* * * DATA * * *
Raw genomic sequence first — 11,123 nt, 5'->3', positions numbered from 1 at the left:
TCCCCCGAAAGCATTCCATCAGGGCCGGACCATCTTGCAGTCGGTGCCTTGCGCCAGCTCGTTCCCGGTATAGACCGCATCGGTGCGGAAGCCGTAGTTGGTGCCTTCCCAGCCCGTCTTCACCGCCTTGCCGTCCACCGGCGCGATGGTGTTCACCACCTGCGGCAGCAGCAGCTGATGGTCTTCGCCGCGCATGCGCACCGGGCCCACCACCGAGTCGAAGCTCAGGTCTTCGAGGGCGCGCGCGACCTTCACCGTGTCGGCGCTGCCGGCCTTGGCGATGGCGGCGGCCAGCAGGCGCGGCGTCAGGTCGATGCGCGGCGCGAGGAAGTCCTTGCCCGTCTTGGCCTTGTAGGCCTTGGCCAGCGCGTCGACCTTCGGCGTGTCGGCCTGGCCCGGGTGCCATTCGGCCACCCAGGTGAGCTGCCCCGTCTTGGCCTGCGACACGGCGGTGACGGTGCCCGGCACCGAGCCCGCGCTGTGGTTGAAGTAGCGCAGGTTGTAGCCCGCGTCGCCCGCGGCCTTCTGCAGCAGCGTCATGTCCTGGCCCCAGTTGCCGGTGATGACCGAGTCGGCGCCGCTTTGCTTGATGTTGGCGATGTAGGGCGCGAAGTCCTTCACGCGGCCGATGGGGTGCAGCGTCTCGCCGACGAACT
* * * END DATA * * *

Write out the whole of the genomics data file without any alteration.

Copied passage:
Raw genomic sequence first — 11,123 nt, 5'->3', positions numbered from 1 at the left:
TCCCCCGAAAGCATTCCATCAGGGCCGGACCATCTTGCAGTCGGTGCCTTGCGCCAGCTCGTTCCCGGTATAGACCGCATCGGTGCGGAAGCCGTAGTTGGTGCCTTCCCAGCCCGTCTTCACCGCCTTGCCGTCCACCGGCGCGATGGTGTTCACCACCTGCGGCAGCAGCAGCTGATGGTCTTCGCCGCGCATGCGCACCGGGCCCACCACCGAGTCGAAGCTCAGGTCTTCGAGGGCGCGCGCGACCTTCACCGTGTCGGCGCTGCCGGCCTTGGCGATGGCGGCGGCCAGCAGGCGCGGCGTCAGGTCGATGCGCGGCGCGAGGAAGTCCTTGCCCGTCTTGGCCTTGTAGGCCTTGGCCAGCGCGTCGACCTTCGGCGTGTCGGCCTGGCCCGGGTGCCATTCGGCCACCCAGGTGAGCTGCCCCGTCTTGGCCTGCGACACGGCGGTGACGGTGCCCGGCACCGAGCCCGCGCTGTGGTTGAAGTAGCGCAGGTTGTAGCCCGCGTCGCCCGCGGCCTTCTGCAGCAGCGTCATGTCCTGGCCCCAGTTGCCGGTGATGACCGAGTCGGCGCCGCTTTGCTTGATGTTGGCGATGTAGGGCGCGAAGTCCTTCACGCGGCCGATGGGGTGCAGCGTCTCGCCGACGAACT